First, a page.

Predictive technology developed at Duke promises to reduce inefficiencies in surgery

A start-up co-founded by a Duke neurosurgeon has developed a tool that uses artificial intelligence to make surgeries run more smoothly and efficiently by predicting which tools, in which order, will be required for the procedure.

The technology, developed in Brain Tool Lab of Patrick Codd, MD, helps ensure that a surgeon has every tool they need – and only those tools – for any surgery. This helps both the clinicians and patients by reducing the time required for surgery preparations and clean-up, improving the workflow of the surgery, reducing waste, and ultimately, creating a more streamlined process for the OR staff. The improved efficiency may also make it possible to add an additional operation into the schedule or reduce overtime work for the clinical team.

It’s estimated that 80% of instruments included on a tray for surgery go unused. Unused instruments mean time and resources wasted on preparing the instrument tray for surgery, and cleaning and processing dozens of unused tools after surgery.

The new technology uses tiny tags on the surgical instruments, and sensors and antennae in the surgical space. “This provides a massive amount of data on which instruments are being used in surgery, and when they are being used,” says Codd. “Therefore, we are able to reduce unnecessary instruments, reduce waste, prevent missing instruments, and generally make things run smoother for the clinical staff.”

In pilot studies, the number of instruments on the tray was reduced by half, and the time spent preparing the instrument tray for surgery was reduced by 25%. In addition, the cost savings was estimated at $20,000 per year, per tray.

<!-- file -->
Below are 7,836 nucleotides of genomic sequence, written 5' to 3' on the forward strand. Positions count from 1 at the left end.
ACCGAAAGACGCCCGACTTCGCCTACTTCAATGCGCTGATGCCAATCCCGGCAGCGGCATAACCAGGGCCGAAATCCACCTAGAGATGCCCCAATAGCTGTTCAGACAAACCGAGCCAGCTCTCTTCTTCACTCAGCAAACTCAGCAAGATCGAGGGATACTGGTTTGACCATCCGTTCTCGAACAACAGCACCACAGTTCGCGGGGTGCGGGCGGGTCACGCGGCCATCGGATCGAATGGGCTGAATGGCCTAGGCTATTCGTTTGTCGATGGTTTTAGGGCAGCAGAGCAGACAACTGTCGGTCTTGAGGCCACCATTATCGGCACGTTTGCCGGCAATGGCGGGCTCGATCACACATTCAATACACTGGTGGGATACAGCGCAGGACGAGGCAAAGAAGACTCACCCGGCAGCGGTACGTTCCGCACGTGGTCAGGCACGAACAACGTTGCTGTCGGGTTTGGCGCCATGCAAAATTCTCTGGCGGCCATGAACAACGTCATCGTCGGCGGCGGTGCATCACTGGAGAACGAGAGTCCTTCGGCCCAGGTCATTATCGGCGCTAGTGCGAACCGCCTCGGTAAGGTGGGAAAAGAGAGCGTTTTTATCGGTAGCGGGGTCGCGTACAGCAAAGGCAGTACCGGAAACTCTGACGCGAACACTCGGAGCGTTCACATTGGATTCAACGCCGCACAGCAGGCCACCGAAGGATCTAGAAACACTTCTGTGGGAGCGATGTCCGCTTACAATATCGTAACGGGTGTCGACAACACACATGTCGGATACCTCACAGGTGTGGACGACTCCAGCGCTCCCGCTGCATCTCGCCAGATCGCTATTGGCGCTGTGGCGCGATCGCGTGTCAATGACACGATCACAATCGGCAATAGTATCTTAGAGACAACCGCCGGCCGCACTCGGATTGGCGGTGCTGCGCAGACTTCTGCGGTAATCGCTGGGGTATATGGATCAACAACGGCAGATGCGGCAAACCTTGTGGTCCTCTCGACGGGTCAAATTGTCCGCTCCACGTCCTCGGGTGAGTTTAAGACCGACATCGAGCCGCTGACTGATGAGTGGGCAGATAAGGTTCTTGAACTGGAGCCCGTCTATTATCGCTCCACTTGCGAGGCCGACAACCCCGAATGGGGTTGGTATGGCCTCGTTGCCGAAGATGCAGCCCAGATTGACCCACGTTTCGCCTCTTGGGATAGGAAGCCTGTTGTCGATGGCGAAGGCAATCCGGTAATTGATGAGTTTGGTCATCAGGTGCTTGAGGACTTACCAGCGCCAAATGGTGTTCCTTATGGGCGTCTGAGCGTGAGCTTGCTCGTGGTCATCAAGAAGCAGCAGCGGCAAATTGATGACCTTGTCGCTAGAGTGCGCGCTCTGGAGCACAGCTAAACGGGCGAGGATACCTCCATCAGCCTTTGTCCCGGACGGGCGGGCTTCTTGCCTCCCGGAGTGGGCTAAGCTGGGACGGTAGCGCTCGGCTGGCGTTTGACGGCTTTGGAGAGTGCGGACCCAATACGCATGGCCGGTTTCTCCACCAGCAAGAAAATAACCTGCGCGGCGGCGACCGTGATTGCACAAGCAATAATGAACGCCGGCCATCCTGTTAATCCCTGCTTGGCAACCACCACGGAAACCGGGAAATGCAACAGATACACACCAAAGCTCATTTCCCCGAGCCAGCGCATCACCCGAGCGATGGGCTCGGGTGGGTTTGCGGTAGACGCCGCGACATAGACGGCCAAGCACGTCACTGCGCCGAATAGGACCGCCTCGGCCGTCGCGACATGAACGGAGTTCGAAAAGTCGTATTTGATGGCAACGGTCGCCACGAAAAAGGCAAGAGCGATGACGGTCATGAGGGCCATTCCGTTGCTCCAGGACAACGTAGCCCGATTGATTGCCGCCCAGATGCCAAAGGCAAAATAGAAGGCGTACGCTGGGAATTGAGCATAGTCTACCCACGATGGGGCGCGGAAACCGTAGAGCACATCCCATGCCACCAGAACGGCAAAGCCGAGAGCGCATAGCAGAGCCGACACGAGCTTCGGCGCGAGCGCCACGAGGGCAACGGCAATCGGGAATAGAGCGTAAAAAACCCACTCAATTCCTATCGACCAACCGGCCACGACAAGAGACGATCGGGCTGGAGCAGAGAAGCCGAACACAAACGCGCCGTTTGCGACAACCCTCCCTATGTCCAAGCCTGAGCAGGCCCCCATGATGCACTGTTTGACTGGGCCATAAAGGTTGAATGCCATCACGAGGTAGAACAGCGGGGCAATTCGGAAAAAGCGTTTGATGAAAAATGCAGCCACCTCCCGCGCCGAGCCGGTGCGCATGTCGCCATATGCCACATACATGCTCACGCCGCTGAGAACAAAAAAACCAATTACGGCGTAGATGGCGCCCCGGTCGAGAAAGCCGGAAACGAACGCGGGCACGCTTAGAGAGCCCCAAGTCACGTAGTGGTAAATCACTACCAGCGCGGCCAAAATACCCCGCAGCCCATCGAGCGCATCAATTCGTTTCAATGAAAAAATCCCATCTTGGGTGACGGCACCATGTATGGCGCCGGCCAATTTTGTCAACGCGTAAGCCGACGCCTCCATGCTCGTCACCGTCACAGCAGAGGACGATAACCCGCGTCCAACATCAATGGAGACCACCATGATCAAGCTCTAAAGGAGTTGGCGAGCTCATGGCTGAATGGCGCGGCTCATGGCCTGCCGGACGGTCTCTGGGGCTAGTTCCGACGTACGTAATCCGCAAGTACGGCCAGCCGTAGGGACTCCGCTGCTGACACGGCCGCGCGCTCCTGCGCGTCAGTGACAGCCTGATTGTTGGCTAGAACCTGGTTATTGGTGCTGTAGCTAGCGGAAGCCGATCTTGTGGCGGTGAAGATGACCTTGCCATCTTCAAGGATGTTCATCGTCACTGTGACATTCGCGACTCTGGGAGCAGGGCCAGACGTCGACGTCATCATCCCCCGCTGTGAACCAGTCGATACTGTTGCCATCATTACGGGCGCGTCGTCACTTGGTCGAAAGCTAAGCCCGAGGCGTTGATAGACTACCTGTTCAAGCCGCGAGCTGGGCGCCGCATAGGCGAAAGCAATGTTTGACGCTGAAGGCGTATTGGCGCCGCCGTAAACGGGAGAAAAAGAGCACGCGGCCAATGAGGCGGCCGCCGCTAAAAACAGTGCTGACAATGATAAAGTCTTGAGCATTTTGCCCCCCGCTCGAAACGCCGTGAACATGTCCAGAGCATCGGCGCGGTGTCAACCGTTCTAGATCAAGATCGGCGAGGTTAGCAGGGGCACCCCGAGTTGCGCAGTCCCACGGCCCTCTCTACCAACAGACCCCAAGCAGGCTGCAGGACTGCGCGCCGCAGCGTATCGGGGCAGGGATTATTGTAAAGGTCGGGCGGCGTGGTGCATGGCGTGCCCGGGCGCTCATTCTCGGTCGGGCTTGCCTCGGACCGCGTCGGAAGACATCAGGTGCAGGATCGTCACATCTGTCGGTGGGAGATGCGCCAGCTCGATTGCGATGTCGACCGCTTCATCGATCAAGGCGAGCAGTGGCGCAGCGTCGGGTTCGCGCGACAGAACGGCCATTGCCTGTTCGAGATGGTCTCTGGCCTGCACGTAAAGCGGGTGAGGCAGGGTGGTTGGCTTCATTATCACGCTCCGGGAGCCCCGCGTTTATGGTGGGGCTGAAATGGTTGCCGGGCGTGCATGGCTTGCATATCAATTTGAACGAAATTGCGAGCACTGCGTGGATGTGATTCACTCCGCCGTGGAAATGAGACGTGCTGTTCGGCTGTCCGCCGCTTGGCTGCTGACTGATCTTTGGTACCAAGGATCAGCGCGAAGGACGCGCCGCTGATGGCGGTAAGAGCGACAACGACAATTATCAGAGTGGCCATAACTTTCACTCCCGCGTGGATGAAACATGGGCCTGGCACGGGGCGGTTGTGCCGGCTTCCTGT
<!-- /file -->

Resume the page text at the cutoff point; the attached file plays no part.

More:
Codd offers this example from a procedure he performs:  “A craniotomy tray has 150 instruments. It weighs a lot, and it’s not easy to carry. They all have to be laid out, which takes time. Only about 40 of these instruments will be used. At end of the case, the instruments have to be counted, reprocessed, cleaned, and returned.”

Codd, along with brothers Wes Hill and Ian Hill from the Brain Tool Lab, formed a start-up, Mente, to bring the product to fruition. “We were able to take a Duke-born technology, foster and pilot it in the entrepreneurial environment of Duke to the point it could be translated out as a start-up, partner with Duke to bring a technology to the OR, and are about to start applying this technology more broadly to reduce waste and help the entire team,” says Codd.

The startup recently signed a contract with Duke to apply this technology in transplant and colorectal surgery. See a demonstration of the technology in this video.